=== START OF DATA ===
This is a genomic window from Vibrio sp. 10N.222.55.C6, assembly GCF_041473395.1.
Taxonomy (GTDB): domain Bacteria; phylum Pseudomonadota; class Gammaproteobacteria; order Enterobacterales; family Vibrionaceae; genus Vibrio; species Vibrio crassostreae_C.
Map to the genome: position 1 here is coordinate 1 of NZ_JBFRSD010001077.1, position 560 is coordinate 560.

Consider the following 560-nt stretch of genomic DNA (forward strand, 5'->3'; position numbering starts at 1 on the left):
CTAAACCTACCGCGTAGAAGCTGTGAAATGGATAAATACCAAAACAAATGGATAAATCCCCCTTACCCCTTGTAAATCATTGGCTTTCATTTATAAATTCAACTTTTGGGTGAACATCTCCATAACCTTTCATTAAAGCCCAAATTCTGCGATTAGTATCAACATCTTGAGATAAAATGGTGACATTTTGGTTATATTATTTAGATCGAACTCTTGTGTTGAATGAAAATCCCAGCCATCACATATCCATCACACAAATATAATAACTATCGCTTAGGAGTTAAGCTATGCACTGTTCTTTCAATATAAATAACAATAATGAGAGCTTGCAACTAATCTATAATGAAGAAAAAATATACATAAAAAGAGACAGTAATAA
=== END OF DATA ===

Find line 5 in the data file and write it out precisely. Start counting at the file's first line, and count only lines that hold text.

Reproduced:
CTAAACCTACCGCGTAGAAGCTGTGAAATGGATAAATACCAAAACAAATGGATAAATCCCCCTTACCCCTTGTAAATCATTGGCTTTCATTTATAAATTCAACTTTTGGGTGAACATCTCCATAACCTTTCATTAAAGCCCAAATTCTGCGATTAGTATCAACATCTTGAGATAAAATGGTGACATTTTGGTTATATTATTTAGATCGAACTCTTGTGTTGAATGAAAATCCCAGCCATCACATATCCATCACACAAATATAATAACTATCGCTTAGGAGTTAAGCTATGCACTGTTCTTTCAATATAAATAACAATAATGAGAGCTTGCAACTAATCTATAATGAAGAAAAAATATACATAAAAAGAGACAGTAATAA